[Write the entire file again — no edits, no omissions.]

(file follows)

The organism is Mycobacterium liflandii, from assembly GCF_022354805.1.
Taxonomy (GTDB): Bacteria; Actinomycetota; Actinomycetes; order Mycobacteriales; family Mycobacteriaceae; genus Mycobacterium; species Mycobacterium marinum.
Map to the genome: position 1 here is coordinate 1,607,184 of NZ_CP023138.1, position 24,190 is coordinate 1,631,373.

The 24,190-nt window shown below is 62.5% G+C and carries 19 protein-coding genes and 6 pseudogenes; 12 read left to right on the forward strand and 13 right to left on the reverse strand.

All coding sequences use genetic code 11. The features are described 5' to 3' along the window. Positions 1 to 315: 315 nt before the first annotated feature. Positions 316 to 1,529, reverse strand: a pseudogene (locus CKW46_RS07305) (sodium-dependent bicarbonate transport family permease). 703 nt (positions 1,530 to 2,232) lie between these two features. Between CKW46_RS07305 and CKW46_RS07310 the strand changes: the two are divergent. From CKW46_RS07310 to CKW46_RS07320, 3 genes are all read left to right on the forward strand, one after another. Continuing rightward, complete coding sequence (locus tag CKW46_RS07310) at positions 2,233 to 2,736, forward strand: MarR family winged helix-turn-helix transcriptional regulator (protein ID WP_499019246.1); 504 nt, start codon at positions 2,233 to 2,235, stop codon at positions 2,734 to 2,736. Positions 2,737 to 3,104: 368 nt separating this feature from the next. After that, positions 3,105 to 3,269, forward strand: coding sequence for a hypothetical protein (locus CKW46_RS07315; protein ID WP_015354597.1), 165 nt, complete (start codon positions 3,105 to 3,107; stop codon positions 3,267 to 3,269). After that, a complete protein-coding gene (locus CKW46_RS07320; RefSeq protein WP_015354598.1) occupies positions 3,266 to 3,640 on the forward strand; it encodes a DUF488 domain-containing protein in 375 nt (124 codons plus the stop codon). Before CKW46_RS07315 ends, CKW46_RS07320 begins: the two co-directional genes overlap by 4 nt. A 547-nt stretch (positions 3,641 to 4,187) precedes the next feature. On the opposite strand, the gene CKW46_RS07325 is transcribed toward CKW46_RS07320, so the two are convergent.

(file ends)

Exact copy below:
The organism is Mycobacterium liflandii, from assembly GCF_022354805.1.
Taxonomy (GTDB): Bacteria; Actinomycetota; Actinomycetes; order Mycobacteriales; family Mycobacteriaceae; genus Mycobacterium; species Mycobacterium marinum.
Map to the genome: position 1 here is coordinate 1,607,184 of NZ_CP023138.1, position 24,190 is coordinate 1,631,373.

The 24,190-nt window shown below is 62.5% G+C and carries 19 protein-coding genes and 6 pseudogenes; 12 read left to right on the forward strand and 13 right to left on the reverse strand.

All coding sequences use genetic code 11. The features are described 5' to 3' along the window. Positions 1 to 315: 315 nt before the first annotated feature. Positions 316 to 1,529, reverse strand: a pseudogene (locus CKW46_RS07305) (sodium-dependent bicarbonate transport family permease). 703 nt (positions 1,530 to 2,232) lie between these two features. Between CKW46_RS07305 and CKW46_RS07310 the strand changes: the two are divergent. From CKW46_RS07310 to CKW46_RS07320, 3 genes are all read left to right on the forward strand, one after another. Continuing rightward, complete coding sequence (locus tag CKW46_RS07310) at positions 2,233 to 2,736, forward strand: MarR family winged helix-turn-helix transcriptional regulator (protein ID WP_499019246.1); 504 nt, start codon at positions 2,233 to 2,235, stop codon at positions 2,734 to 2,736. Positions 2,737 to 3,104: 368 nt separating this feature from the next. After that, positions 3,105 to 3,269, forward strand: coding sequence for a hypothetical protein (locus CKW46_RS07315; protein ID WP_015354597.1), 165 nt, complete (start codon positions 3,105 to 3,107; stop codon positions 3,267 to 3,269). After that, a complete protein-coding gene (locus CKW46_RS07320; RefSeq protein WP_015354598.1) occupies positions 3,266 to 3,640 on the forward strand; it encodes a DUF488 domain-containing protein in 375 nt (124 codons plus the stop codon). Before CKW46_RS07315 ends, CKW46_RS07320 begins: the two co-directional genes overlap by 4 nt. A 547-nt stretch (positions 3,641 to 4,187) precedes the next feature. On the opposite strand, the gene CKW46_RS07325 is transcribed toward CKW46_RS07320, so the two are convergent.